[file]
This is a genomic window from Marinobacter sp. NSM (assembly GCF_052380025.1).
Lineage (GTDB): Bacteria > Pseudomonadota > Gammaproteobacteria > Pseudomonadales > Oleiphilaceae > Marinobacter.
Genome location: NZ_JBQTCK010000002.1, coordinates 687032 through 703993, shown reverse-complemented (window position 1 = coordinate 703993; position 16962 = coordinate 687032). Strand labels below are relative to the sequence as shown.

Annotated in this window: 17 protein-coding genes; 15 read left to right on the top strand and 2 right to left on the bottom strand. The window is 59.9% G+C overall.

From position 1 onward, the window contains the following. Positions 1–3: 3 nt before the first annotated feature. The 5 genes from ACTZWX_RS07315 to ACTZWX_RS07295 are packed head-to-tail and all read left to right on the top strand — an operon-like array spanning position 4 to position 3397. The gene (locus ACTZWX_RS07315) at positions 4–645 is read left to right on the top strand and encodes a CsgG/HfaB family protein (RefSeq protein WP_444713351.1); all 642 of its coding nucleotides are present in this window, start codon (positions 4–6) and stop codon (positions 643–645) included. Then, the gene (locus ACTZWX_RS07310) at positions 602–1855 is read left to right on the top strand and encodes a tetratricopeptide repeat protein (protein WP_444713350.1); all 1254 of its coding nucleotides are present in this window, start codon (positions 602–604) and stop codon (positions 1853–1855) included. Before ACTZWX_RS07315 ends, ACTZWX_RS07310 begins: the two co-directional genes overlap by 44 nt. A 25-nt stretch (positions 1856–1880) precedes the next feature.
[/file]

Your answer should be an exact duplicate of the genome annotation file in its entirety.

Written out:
This is a genomic window from Marinobacter sp. NSM (assembly GCF_052380025.1).
Lineage (GTDB): Bacteria > Pseudomonadota > Gammaproteobacteria > Pseudomonadales > Oleiphilaceae > Marinobacter.
Genome location: NZ_JBQTCK010000002.1, coordinates 687032 through 703993, shown reverse-complemented (window position 1 = coordinate 703993; position 16962 = coordinate 687032). Strand labels below are relative to the sequence as shown.

Annotated in this window: 17 protein-coding genes; 15 read left to right on the top strand and 2 right to left on the bottom strand. The window is 59.9% G+C overall.

From position 1 onward, the window contains the following. Positions 1–3: 3 nt before the first annotated feature. The 5 genes from ACTZWX_RS07315 to ACTZWX_RS07295 are packed head-to-tail and all read left to right on the top strand — an operon-like array spanning position 4 to position 3397. The gene (locus ACTZWX_RS07315) at positions 4–645 is read left to right on the top strand and encodes a CsgG/HfaB family protein (RefSeq protein WP_444713351.1); all 642 of its coding nucleotides are present in this window, start codon (positions 4–6) and stop codon (positions 643–645) included. Then, the gene (locus ACTZWX_RS07310) at positions 602–1855 is read left to right on the top strand and encodes a tetratricopeptide repeat protein (protein WP_444713350.1); all 1254 of its coding nucleotides are present in this window, start codon (positions 602–604) and stop codon (positions 1853–1855) included. Before ACTZWX_RS07315 ends, ACTZWX_RS07310 begins: the two co-directional genes overlap by 44 nt. A 25-nt stretch (positions 1856–1880) precedes the next feature.